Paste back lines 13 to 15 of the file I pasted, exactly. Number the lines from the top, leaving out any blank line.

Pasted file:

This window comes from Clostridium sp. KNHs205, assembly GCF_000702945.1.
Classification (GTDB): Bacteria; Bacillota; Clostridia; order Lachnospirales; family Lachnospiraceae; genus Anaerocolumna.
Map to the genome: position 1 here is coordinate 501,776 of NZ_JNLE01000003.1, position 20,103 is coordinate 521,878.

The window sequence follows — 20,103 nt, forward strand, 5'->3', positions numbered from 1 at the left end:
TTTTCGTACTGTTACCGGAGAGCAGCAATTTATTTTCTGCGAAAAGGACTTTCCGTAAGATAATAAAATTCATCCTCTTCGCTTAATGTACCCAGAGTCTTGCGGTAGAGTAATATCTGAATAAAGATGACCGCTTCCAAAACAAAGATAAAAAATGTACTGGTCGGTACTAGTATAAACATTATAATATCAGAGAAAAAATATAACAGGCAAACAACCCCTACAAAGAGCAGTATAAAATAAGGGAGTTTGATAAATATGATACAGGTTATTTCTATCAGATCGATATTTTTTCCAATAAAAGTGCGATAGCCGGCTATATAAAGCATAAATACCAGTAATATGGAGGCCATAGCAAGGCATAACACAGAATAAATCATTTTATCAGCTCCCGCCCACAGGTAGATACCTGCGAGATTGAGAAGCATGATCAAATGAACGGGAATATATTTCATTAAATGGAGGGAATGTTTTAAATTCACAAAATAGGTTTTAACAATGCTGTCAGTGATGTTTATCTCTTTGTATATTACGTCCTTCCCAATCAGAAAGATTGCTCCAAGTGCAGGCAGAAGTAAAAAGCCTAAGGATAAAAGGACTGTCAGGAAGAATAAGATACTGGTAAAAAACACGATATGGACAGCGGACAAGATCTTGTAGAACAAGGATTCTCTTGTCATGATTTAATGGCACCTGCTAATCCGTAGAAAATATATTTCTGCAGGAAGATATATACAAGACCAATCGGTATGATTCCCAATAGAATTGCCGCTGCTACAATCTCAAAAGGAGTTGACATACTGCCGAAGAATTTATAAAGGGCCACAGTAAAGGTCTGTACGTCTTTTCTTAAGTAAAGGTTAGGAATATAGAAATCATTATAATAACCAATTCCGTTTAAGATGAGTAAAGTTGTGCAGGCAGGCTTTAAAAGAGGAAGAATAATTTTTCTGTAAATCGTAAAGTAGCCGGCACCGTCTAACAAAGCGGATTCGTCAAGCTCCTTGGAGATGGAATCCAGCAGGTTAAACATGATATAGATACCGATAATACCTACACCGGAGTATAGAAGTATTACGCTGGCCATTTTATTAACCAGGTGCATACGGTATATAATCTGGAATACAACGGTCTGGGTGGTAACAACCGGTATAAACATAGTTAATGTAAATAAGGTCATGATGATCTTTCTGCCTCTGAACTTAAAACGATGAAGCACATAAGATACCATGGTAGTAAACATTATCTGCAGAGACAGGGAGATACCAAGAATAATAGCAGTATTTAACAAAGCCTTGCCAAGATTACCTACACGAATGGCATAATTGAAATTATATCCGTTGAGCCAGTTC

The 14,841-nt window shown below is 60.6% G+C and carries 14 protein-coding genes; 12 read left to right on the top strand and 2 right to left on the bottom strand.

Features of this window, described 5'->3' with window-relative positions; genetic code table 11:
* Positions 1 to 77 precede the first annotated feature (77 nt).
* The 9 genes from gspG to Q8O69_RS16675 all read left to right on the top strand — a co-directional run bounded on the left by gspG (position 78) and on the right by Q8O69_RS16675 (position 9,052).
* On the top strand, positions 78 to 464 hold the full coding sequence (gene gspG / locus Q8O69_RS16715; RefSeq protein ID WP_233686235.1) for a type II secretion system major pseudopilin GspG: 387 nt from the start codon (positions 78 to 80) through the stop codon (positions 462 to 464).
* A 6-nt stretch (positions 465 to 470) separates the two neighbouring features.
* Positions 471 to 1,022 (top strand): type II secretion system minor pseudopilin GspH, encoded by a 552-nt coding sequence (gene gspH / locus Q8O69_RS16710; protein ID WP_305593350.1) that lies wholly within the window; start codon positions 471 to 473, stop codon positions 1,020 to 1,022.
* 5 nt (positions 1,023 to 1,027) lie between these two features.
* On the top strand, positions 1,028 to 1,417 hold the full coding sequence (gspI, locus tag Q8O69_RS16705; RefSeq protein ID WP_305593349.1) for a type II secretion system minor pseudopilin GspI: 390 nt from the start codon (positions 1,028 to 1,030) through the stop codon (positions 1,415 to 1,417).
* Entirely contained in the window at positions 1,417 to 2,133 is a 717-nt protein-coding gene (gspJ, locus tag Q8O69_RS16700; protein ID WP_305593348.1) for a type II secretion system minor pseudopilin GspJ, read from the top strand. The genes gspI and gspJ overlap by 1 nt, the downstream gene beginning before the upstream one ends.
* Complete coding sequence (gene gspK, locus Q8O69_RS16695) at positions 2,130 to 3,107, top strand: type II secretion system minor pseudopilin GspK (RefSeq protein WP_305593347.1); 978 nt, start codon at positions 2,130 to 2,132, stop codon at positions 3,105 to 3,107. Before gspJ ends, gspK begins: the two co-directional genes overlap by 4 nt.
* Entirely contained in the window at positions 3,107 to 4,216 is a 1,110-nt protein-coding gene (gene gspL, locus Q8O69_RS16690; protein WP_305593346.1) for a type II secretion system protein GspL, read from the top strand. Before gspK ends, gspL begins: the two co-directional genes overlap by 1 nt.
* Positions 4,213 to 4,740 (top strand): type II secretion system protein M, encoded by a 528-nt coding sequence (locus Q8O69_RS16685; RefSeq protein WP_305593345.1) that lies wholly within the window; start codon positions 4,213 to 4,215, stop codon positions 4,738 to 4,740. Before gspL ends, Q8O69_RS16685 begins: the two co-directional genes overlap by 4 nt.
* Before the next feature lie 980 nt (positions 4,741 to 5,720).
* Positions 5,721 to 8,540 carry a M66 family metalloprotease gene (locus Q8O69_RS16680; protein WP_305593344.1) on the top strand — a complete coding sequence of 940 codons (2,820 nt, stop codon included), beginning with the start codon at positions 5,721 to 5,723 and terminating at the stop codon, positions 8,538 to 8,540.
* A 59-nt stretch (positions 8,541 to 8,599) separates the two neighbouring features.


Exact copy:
* 5 nt (positions 1,023 to 1,027) lie between these two features.
* On the top strand, positions 1,028 to 1,417 hold the full coding sequence (gspI, locus tag Q8O69_RS16705; RefSeq protein ID WP_305593349.1) for a type II secretion system minor pseudopilin GspI: 390 nt from the start codon (positions 1,028 to 1,030) through the stop codon (positions 1,415 to 1,417).
* Entirely contained in the window at positions 1,417 to 2,133 is a 717-nt protein-coding gene (gspJ, locus tag Q8O69_RS16700; protein ID WP_305593348.1) for a type II secretion system minor pseudopilin GspJ, read from the top strand. The genes gspI and gspJ overlap by 1 nt, the downstream gene beginning before the upstream one ends.